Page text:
During the weeks prior to the tournament, the weather and water levels were high but fairly stable, the spawn was in full effect, and fishing was amazing. However, the lake dropped multiple feet the week of the tournament, leaving many anglers empty handed and the rest scrapping together anything they could. The day of the tournament called for 66-69 degree water temp, high 70s air temps with bluebird skies and 6-10 mph winds out of the Southwest.
For those who don’t know, Lake Skinner has a 10mph (minimal wake) rule and a three fish limit. With multiple weigh-ins anglers had to decide whether to make the long slow run to the South end of the lake or maximize fishing time and stay in the North.
1st. Max Bauer – 16 lbs.
Max started his day fishing tulles in five to eight foot of water on the South end of the lakes in a pocket with stained water. He had seen quality fish cruising the bank during practice, and hoped they would be in full spawn mode come tournament day. Despite not finding any beds early, he didn’t fish long before grabbing his first fish of the day on a weightless six inch watermelon Yamamoto Senko. He managed to boat the crucial 4 pound keeper despite his hook “being bent like a pretzel.” After a few short fish, Max managed to grab a solid three pound keeper drop shotting a thin Yamamoto Senko. With a limit and time to spare, he let his co angler take over the front of the boat for the rest of the morning.
After the first weigh in of the day, Max decided to try some water closer to the launch in the North arm but “the tulles were not deep enough”, so he picked up and headed to where he started in the morning. It wasn’t long before he found a good fish locked on a bed. After 20 minutes of working the fish and the time ticking, he left to go hunt for another keeper. With his flipping stick back in hand, it didn’t take long for him to land his best fish of the day, a solid five and a half pounder. With a very short window of fishing left for the day, he went back to the bedding fish he had left hoping no one else had plucked her. Luckily she’s still there and he goes to work. With only minutes left until he has to make the long 10mph trip back for weigh-in, he manages to catch the four pounder to win the tournament. “I was very blessed today; I didn’t get to cull any fish, but was fortunate to get four solid keepers.”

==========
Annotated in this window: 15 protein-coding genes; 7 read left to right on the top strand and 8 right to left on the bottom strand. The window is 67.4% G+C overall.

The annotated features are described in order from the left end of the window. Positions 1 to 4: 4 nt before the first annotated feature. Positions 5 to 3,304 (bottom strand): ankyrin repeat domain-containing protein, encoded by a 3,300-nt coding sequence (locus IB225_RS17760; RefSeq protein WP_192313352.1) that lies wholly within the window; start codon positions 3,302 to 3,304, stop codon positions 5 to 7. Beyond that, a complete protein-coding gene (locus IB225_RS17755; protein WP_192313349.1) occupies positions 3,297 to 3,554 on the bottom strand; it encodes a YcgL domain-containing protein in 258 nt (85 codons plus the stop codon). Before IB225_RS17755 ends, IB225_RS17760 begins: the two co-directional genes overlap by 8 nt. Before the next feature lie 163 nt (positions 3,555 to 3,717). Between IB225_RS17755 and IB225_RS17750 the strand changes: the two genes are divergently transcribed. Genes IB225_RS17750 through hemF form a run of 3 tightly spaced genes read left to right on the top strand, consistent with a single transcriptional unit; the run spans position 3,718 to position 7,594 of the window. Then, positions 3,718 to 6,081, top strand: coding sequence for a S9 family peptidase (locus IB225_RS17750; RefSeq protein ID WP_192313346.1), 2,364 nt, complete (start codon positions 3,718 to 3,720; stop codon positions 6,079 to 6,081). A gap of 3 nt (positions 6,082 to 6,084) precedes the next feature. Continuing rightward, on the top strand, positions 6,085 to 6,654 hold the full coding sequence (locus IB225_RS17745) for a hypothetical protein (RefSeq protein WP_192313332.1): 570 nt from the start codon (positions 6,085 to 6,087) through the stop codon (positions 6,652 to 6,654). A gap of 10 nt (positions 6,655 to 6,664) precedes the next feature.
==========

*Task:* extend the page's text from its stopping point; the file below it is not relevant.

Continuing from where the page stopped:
Max’s Setups: Powell Endurance dropshot rod with an unspecified reel rigged with 10 pound Power Pro Super Slick main line, a 7# Sunline Shooter Fluorocarbon leader, and a thin Yamamoto Senko in Green Pumpkin; Powell Casting rods, unspecified reels, with 20# Sunline Assassin Fluorocarbon to flip a Reaction Innovation Sweet Beaver, a Berkley Havoc Pit Boss, and a Yamamoto Senko.
2nd. Aaron Yun – 15.25 lbs.
Aaron almost took home the win as a co-angler fishing backseat to the San Diego region stick, Gary Bass. He caught most of his fish dragging a Carolina rigged green pumpkin lizard rigged on a G. Loomis 7’ MBR842 rod, with a Shimano Metanium. He also caught a few fish on a 3” on a 1/8 oz. shakey head.
3rd. Jason Smartt – 11.7 lbs.
4th. Gary Bass – 11.25 lbs.
Gary had limited practice time, so he fished history in the morning heading to a cove near the dam on the North side. He picked up his only keeper of the morning throwing an Owner jigrig with a 4” Yamamoto laminate senko in green pumpkin/amber. In the afternoon, he decided to try new water and fished on the south arm where he noticed tons of fry along the tulle line. He started pitching weightless watermelon red senko into the balls of fry and picked up a nice 4.5 lb. keeper. On Gary’s very last cast of the day, he picked up his third keeper of the day on the jig rig. Gary’s threw his jigrig on a 7’8 Phenix Bass Recon Elite Casting Rod with a Quantum reel spooled with 17# fluorocarbon.
5th. Melvin Watson – 8 lbs.
Mel caught all four of his keepers on a neko rig throwing at shady spots on big boulders in 15’ or less of water. He was able to duplicate this pattern throughout the lake and caught fish all day. His neko rig set up was a 7’2 Abu Garcia Villain spinning rod paired with a Abu Garcia Revo reel spooled with 10# Spiderwire braid and a 6 lb. Berkley Trilene 100% fluorocarbon.
Big Fish: Collin Martin – 5.7 lbs
Two tournaments in a row now big fish have been caught on the Yamamoto Senko. Collin caught his big one fishing tulles in the back of the Southern arm throwing a weightless green pumpkin Senko on a 7′ MH Fox River Rod paired with a Daiwa Tatula spooled with 12 lb. Seaguar fluorocarbon.